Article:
"I am astonished, really," at Jennings's answer, Wallace said a moment later. He turned toward Jennings and began to lecture him: "You're a reporter. Granted you're an American"-at least for purposes of the fictional example; Jennings has actually retained Canadian citizenship. "I'm a little bit at a loss to understand why, because you're an American, you would not have covered that story." Ogletree pushed Wallace. Didn't Jennings have some higher duty, either patriotic or human, to do something other than just roll film as soldiers from his own country were being shot? "No," Wallace said flatly and immediately. "You don't have a higher duty. No. No. You're a reporter!"Col. George M. Connell:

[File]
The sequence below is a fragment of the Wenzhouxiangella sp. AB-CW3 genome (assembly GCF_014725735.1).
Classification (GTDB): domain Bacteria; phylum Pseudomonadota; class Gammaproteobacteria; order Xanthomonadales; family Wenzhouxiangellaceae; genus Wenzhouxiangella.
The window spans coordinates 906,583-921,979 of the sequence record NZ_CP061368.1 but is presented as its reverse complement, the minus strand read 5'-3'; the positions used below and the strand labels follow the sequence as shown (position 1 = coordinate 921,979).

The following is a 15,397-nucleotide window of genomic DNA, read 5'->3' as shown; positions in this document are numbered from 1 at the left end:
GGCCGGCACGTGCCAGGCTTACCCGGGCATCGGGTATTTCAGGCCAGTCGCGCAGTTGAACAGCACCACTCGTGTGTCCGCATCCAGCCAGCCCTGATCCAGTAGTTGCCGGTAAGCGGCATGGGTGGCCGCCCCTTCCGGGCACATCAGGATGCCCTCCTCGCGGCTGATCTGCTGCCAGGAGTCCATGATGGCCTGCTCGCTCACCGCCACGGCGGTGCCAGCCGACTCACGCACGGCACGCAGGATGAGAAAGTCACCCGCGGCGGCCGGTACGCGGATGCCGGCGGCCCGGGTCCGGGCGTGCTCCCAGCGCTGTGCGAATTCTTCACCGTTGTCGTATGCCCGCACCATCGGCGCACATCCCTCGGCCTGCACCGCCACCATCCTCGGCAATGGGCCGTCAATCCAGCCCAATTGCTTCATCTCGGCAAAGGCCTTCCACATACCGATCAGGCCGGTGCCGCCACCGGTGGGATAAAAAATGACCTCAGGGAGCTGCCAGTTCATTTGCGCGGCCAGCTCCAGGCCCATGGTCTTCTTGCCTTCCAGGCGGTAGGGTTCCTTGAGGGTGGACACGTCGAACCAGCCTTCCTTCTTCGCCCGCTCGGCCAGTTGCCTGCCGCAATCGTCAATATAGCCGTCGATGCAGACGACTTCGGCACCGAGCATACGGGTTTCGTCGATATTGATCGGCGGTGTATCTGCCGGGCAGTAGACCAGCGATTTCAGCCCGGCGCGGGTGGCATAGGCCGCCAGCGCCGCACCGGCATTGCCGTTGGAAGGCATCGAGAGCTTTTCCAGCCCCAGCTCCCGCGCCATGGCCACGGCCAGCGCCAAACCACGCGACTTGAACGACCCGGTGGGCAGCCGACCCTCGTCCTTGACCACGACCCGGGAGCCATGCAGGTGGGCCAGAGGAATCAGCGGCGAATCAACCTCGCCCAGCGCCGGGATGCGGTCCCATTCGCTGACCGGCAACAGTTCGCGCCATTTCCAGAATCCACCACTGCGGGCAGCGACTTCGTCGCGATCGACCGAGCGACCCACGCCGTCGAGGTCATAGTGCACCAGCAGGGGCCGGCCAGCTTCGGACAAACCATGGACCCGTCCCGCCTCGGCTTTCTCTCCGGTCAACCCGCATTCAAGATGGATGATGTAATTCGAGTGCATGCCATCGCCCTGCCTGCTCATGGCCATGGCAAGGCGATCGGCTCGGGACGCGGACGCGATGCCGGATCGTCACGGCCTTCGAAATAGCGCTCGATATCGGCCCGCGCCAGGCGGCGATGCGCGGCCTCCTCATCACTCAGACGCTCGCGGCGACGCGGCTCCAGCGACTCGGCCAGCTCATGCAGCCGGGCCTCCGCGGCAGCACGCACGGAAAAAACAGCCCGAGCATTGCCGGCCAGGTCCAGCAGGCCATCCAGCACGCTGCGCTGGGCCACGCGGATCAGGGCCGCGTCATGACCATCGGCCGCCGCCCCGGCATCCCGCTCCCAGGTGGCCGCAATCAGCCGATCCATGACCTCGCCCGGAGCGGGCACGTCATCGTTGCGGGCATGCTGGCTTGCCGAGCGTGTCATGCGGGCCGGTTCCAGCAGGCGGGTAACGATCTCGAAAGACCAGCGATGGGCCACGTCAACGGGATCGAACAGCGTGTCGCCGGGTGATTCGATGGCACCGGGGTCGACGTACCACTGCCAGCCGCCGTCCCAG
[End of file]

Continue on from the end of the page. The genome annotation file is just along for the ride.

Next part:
"I feel utter . . . contempt. " Two days after this hypothetical episode, Connell Jennings or Wallace might be back with the American forces--and could be wounded by stray fire, as combat journalists often had been before. The instant that happened he said, they wouldn't be "just journalists" any more. Then they would drag them back, rather than leaving them to bleed to death on the battlefield. "We'll do it!" Connell said. "And that is what makes me so contemptuous of them. Marines will die going to get ... a couple of journalists." The last few words dripped with disgust.The problem is, simply, that journalists are part of a larger society. Journalism as Mike Wallace practices it could not be practiced in 'North Kosistan' (funny name, now that I think about it) or in Al-Zarquawi's fantasy of Iraq.
Earlier journalists, as I show in my Feb. post, got that. I do not believe that the editors of the NY Times and LA Times do.